530 for get it. it is natural to have the books say you are now working hard enough. figure it out. >> i don't think that is the fair representation at all and some would argue those have not read the book. >> bet they're not quite saying we're not working hard enough i think that is the unfair distillation of what she is saying. >> lois gould said in this culture if someone raises their head to take a deep breath and says something something, someone on the shore will throw a rock at the head.
[laughter] it is completely true. there is the hostility of women to women that we have not begun to deal with and if anyone says anything slightly and variants of what is says that you should say we would be ambitiously attacked and it's not a question of right or wrong i am just saying the urge to attacked is very strong and i don't know what we do about it and i certainly don't want to be sentimental to tell each other how good we are. but house social movement.
>> id seeing you are right to that in representing the position hearing how we view her, there were two prominent journalists one was on the front page of the times and she said something, i am paraphrasing saying i feel i running a social movement but the actual'' was very boring like working for a non-profit or something. by taking that first part of the quotes that she has grand visions and aspirations so of course, people pounce on her aunt mock her but that they
would do something so borderline because it is wrong to misquote but let's say she did say that original'' should real clout the guns and shoot her? i feel if they woman has a grand vision that automatically causes anxiety and anger. >> speaking of women, said betty friedan was the piece of work and she warned against the man hating movement but there was no such thing? she was not somebody who said if you are a feminist you are fine with me.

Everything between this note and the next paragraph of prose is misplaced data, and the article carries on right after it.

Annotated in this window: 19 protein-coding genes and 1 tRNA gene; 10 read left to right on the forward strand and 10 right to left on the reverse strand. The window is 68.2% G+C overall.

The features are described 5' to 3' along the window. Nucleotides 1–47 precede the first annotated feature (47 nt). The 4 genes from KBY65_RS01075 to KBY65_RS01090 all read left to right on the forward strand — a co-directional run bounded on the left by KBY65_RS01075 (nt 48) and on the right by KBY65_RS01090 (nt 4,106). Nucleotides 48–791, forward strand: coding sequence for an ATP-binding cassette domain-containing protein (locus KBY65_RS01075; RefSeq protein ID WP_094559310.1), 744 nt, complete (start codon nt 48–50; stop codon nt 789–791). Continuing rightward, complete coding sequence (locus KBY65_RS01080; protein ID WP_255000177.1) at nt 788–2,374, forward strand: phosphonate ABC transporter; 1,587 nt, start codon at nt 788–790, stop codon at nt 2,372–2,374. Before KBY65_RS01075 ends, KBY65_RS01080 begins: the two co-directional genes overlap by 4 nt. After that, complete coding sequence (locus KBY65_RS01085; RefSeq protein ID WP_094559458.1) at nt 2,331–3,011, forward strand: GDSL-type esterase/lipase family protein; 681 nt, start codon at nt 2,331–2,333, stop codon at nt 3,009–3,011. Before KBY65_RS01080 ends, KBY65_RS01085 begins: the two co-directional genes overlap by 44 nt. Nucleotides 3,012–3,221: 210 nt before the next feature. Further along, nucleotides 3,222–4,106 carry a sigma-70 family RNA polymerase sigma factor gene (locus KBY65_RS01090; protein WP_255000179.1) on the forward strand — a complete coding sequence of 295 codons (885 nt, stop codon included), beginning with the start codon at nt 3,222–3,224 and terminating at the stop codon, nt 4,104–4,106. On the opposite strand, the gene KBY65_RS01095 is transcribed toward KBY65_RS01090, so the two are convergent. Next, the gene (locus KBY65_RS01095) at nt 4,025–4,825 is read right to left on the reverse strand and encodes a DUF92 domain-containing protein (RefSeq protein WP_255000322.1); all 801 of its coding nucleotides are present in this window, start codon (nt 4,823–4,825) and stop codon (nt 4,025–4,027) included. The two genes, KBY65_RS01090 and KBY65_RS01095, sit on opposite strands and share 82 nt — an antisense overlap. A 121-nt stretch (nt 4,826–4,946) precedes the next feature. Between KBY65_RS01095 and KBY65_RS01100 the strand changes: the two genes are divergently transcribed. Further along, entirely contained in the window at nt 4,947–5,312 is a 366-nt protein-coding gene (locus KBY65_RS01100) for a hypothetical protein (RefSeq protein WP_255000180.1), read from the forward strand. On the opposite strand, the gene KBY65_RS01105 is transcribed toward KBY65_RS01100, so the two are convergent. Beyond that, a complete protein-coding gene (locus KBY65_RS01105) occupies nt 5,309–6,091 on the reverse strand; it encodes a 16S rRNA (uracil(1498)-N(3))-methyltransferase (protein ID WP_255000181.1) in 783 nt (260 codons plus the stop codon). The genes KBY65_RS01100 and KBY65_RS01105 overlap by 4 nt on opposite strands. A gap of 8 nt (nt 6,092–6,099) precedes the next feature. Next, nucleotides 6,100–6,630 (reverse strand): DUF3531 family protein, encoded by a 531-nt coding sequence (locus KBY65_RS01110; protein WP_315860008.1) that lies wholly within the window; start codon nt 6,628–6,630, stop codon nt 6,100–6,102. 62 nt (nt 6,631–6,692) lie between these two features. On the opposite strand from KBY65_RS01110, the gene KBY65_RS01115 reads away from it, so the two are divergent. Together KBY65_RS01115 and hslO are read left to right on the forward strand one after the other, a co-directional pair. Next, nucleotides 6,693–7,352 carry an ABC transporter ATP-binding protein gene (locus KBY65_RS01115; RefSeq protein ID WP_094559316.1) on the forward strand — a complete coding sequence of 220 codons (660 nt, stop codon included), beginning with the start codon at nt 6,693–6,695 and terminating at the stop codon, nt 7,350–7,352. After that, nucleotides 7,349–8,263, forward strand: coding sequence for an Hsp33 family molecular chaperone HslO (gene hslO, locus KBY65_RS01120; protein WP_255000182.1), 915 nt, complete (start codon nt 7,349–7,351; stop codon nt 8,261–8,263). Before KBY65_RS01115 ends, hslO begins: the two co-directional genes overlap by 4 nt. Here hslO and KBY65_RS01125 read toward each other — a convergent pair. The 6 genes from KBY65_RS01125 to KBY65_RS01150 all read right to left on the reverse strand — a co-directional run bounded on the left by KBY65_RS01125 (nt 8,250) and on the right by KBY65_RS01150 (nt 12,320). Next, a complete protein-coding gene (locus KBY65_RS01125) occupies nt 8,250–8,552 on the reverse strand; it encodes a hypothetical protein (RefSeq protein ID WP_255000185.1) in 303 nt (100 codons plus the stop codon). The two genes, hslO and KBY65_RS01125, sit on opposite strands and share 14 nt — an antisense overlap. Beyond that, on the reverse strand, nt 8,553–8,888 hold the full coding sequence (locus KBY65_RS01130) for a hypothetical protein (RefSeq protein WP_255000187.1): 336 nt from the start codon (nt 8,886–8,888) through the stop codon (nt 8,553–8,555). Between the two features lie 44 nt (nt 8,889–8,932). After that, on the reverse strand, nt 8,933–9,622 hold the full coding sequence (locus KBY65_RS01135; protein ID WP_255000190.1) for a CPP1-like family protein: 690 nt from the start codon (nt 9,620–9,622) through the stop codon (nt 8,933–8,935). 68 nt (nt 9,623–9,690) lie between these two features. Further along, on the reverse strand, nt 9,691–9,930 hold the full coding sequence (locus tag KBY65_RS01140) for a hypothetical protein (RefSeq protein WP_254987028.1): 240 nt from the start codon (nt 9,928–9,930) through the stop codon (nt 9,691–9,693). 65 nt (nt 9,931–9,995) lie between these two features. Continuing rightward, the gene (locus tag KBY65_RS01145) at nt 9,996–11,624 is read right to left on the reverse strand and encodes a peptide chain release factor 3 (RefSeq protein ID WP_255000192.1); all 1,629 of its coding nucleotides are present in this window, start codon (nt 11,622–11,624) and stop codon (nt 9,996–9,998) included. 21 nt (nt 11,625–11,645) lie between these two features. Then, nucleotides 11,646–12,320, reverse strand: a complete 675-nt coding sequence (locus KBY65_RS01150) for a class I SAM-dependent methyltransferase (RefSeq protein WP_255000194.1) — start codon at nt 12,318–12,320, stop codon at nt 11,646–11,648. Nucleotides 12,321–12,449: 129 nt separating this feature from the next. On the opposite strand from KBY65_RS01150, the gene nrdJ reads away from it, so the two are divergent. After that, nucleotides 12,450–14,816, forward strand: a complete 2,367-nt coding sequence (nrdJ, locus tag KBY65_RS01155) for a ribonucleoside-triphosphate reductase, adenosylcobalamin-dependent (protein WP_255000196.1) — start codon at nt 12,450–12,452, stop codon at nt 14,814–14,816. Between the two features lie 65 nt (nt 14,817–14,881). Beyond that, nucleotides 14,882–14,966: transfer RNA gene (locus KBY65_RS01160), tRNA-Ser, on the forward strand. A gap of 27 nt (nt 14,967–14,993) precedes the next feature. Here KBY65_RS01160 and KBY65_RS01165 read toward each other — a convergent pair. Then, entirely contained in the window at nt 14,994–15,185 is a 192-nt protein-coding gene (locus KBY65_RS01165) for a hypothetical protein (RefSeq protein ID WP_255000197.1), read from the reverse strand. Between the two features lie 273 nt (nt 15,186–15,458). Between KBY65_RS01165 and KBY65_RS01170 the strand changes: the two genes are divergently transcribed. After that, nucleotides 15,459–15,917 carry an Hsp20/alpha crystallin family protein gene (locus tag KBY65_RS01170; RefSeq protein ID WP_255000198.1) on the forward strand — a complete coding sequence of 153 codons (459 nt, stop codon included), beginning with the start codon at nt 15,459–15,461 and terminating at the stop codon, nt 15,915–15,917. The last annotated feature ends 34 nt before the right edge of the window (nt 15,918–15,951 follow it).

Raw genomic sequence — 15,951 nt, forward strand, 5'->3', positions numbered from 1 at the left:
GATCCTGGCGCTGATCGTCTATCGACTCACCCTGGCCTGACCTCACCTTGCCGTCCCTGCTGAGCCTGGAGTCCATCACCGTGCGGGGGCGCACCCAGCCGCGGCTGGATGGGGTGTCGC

>> you and to store the history a little bit. >> fix me up. [laughter] >> there was a group within the feminist movement that disapproved of the family side so that there got to be a lot of hostility. betty friedan on book tour was greeted at various libraries with bomb threats and they did not come from of bearded pakistan the terrorist but some women's group that were very, very angry at her. so we have to remember i don't know who started the fight if there was a roomful
of women and one man she would go to is the coroner to do talk to that man that was part of her charm. [laughter] but that is what i really think that fortunately it died down. >> for those of us that were there it was not that the what are you doing to the movement? >> there was another part. they had the man haters that were given the name of the blockbusters and the whole movement got the wrapped in the mainstream.
i did not become a feminist and tell the '70s and neither did gloria because i did not want to be a part of that. i was scared the man i loved would think that i was. i did the things that i had a real struggle between i do want to give up the loving and compassionate nurturing sexy me and love being side of myself to be part of the movement. that was a real struggle. >> at don't remember if she said it in the interview but some people read her as saying join the revolution all you have to lose is your man and she said no. your vacuum cleaner. [laughter] it is marketing.
>> a one to think more of how we can identify our own problems that have no name and their own feminine mystique that is hard to recognize how you talk about it? one of my amazing undergraduates said we have that "the feminine mystique" then the other stuff. >> the french feminist wrote the conflict of our new style of parenting and the ways in which we parent with this ominous amounts of energy that could be spent on other pursuits what do you think are the problems that don't have a name? >> it is so funny that comes